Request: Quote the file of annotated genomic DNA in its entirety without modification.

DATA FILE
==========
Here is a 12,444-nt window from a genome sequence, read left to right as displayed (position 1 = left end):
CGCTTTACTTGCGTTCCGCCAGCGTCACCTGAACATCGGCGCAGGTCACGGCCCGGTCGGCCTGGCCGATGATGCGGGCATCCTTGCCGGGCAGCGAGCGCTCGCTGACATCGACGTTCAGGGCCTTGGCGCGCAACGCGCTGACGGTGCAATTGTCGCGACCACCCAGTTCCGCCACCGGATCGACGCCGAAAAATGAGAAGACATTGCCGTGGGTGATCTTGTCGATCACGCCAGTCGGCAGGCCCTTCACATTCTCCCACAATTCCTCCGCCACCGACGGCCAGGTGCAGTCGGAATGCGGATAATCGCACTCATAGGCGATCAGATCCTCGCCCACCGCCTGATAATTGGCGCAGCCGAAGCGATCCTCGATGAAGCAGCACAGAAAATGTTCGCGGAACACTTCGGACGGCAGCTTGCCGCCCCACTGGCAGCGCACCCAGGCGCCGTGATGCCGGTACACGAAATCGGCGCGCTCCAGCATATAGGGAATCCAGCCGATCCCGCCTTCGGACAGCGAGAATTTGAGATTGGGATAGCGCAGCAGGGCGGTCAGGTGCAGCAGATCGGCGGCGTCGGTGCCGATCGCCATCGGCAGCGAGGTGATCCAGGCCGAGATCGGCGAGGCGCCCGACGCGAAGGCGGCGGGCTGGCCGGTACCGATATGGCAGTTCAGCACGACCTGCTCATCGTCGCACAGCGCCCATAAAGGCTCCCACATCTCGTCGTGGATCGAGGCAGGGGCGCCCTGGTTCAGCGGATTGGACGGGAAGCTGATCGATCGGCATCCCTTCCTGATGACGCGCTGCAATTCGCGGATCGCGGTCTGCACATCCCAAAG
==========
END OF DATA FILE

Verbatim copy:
Here is a 12,444-nt window from a genome sequence, read left to right as displayed (position 1 = left end):
CGCTTTACTTGCGTTCCGCCAGCGTCACCTGAACATCGGCGCAGGTCACGGCCCGGTCGGCCTGGCCGATGATGCGGGCATCCTTGCCGGGCAGCGAGCGCTCGCTGACATCGACGTTCAGGGCCTTGGCGCGCAACGCGCTGACGGTGCAATTGTCGCGACCACCCAGTTCCGCCACCGGATCGACGCCGAAAAATGAGAAGACATTGCCGTGGGTGATCTTGTCGATCACGCCAGTCGGCAGGCCCTTCACATTCTCCCACAATTCCTCCGCCACCGACGGCCAGGTGCAGTCGGAATGCGGATAATCGCACTCATAGGCGATCAGATCCTCGCCCACCGCCTGATAATTGGCGCAGCCGAAGCGATCCTCGATGAAGCAGCACAGAAAATGTTCGCGGAACACTTCGGACGGCAGCTTGCCGCCCCACTGGCAGCGCACCCAGGCGCCGTGATGCCGGTACACGAAATCGGCGCGCTCCAGCATATAGGGAATCCAGCCGATCCCGCCTTCGGACAGCGAGAATTTGAGATTGGGATAGCGCAGCAGGGCGGTCAGGTGCAGCAGATCGGCGGCGTCGGTGCCGATCGCCATCGGCAGCGAGGTGATCCAGGCCGAGATCGGCGAGGCGCCCGACGCGAAGGCGGCGGGCTGGCCGGTACCGATATGGCAGTTCAGCACGACCTGCTCATCGTCGCACAGCGCCCATAAAGGCTCCCACATCTCGTCGTGGATCGAGGCAGGGGCGCCCTGGTTCAGCGGATTGGACGGGAAGCTGATCGATCGGCATCCCTTCCTGATGACGCGCTGCAATTCGCGGATCGCGGTCTGCACATCCCAAAG